From 1992 to 1997, the forces of the Kiev MD were transferred to the Odessa MD, and the Odessa MD's headquarters moved to "Donetsk. A new 2nd Army Corps was formed in the Odessa MD. Armies were converted to army corps, and motor rifle divisions converted into mechanised divisions or brigades. Pairs of attack helicopter regiments were combined to form army aviation brigades.
President "Leonid Kuchma revealed in a December 1996 speech that as many as 191 mechanised infantry and tank battalions were rated not ready, adding,"This is especially dangerous in the forward-based units securing the nation's borders."
According to a plan promulgated in 2000 the Ground Forces were to reduce the number of troops from the then 300,000 to 240,000 by 2015, and an ultimate change from a partial "conscript-based force to a fully professional military. Even though the Armed Forces received little more than half of the "Hr 68 million it was promised for reform in 2001, officials were able to disband nine "regiments and close 21 local military bases.[nb 1]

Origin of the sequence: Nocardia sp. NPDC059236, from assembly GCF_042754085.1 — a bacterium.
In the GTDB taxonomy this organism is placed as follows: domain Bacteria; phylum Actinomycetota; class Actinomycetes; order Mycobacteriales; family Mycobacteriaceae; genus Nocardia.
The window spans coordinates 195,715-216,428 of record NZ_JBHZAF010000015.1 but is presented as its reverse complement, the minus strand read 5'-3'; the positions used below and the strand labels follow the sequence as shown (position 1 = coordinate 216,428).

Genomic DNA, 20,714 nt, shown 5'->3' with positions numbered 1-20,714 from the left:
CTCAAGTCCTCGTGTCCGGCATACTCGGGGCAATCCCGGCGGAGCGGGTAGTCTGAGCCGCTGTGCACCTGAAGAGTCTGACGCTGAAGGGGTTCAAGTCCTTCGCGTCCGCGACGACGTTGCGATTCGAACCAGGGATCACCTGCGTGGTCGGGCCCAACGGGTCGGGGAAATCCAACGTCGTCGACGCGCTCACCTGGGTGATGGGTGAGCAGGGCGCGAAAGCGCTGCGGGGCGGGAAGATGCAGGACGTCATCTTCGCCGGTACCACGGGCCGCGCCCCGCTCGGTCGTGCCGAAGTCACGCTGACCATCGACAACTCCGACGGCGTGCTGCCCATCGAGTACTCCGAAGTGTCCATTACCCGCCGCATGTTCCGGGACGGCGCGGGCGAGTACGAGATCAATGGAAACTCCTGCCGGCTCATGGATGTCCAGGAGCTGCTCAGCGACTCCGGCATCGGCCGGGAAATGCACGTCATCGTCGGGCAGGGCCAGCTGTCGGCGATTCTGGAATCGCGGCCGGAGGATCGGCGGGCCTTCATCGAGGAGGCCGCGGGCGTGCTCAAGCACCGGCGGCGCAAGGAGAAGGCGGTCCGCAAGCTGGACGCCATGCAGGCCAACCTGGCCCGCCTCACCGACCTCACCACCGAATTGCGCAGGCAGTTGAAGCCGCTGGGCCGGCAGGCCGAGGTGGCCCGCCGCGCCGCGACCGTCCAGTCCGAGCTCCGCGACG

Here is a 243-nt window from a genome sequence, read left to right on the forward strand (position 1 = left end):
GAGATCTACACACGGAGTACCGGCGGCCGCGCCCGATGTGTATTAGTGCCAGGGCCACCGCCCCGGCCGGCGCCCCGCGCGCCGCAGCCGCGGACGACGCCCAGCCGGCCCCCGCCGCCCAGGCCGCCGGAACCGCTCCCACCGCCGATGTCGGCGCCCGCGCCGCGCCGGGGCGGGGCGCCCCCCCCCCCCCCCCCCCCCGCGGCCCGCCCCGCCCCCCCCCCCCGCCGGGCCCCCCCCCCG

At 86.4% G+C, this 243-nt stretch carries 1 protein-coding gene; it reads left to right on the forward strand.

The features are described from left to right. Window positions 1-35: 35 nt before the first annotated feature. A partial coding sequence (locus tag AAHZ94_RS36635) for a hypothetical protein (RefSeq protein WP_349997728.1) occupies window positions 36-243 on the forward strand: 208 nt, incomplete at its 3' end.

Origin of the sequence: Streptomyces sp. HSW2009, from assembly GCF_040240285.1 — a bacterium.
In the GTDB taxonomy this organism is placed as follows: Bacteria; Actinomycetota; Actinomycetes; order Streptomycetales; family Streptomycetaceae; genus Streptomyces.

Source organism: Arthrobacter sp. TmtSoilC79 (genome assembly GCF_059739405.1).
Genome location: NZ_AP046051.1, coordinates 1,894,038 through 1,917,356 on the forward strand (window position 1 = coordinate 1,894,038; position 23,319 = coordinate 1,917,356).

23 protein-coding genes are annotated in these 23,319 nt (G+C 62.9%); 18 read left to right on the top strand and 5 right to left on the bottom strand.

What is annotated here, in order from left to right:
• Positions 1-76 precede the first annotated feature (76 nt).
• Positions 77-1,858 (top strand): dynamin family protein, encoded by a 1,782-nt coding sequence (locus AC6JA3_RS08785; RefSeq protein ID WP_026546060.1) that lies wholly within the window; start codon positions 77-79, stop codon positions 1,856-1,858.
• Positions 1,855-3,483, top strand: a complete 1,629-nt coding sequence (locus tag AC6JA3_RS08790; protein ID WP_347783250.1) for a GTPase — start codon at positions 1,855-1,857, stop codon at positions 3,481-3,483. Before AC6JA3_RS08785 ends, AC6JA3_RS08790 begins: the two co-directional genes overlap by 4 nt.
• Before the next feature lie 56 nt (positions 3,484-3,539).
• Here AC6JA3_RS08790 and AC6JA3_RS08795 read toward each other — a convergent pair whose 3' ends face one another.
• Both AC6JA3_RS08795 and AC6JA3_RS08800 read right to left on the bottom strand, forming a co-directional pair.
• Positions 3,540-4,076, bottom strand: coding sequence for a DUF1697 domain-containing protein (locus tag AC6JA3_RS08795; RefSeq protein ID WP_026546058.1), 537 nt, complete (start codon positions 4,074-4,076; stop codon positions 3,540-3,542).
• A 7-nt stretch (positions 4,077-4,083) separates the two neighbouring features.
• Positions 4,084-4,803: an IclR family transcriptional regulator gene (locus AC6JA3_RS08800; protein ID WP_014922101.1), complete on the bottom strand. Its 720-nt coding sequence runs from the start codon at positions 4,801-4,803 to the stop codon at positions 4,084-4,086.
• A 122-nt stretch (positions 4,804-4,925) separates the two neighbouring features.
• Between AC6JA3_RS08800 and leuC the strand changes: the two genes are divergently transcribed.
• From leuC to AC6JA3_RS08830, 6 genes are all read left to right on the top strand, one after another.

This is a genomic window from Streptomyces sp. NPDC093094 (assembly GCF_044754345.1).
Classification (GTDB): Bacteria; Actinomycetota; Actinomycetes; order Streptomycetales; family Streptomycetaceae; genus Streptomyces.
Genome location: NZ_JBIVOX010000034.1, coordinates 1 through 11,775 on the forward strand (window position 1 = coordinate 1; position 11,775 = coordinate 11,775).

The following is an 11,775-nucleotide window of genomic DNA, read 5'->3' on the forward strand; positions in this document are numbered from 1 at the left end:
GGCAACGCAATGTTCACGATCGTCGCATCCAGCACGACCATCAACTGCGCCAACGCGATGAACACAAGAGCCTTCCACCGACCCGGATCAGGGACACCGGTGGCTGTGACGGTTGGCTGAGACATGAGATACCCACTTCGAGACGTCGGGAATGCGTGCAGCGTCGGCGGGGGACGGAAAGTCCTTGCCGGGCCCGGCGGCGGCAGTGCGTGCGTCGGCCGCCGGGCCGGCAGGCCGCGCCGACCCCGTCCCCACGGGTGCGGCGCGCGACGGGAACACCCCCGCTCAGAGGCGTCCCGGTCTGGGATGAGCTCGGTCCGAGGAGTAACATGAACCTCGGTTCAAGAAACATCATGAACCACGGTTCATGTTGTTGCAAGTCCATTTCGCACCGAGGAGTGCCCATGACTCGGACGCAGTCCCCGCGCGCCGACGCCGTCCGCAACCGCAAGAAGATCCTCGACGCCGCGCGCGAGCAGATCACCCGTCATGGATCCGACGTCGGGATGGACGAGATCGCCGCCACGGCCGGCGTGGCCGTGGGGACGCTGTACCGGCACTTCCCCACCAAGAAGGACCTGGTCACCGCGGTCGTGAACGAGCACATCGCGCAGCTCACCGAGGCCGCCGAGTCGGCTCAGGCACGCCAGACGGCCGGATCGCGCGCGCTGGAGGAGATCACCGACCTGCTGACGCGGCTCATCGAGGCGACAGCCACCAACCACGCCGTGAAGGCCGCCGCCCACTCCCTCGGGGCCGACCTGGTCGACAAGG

From 1991 the Ukrainian Ground Forces bought its military equipment only from "Russia and other "CIS states, as well as locally producing some of their own equipment. The "defence industry in Ukraine produced equipment was not used to equip the Armed Forces prior to the "War in Donbass (that started in April 2014) but it produced only for export.
In the aftermath of the "2014 Ukrainian Revolution, Russian special forces in unmarked uniforms began surrounding Ukrainian military bases on the Crimea before capturing them individually using a mixture of attrition and threats. Over the following weeks the "Russian Armed Forces consolidated control of the peninsula and established road blocks to cut off the possibility of Ukraine sending reinforcements from the mainland. By the end of March, all remaining Ukrainian troops were ordered to pull out of Crimea. The Ukrainian Army was considered to be in a poor state during and after the annexation with only 6,000 of its troops ready for combat and many of its vehicles lacking batteries. (According to February 2016 official Ukrainian figures) after "Russia's annexation 6.000 of the pre-annexation 20.300 people strong Ukrainian army personnel left Crimea.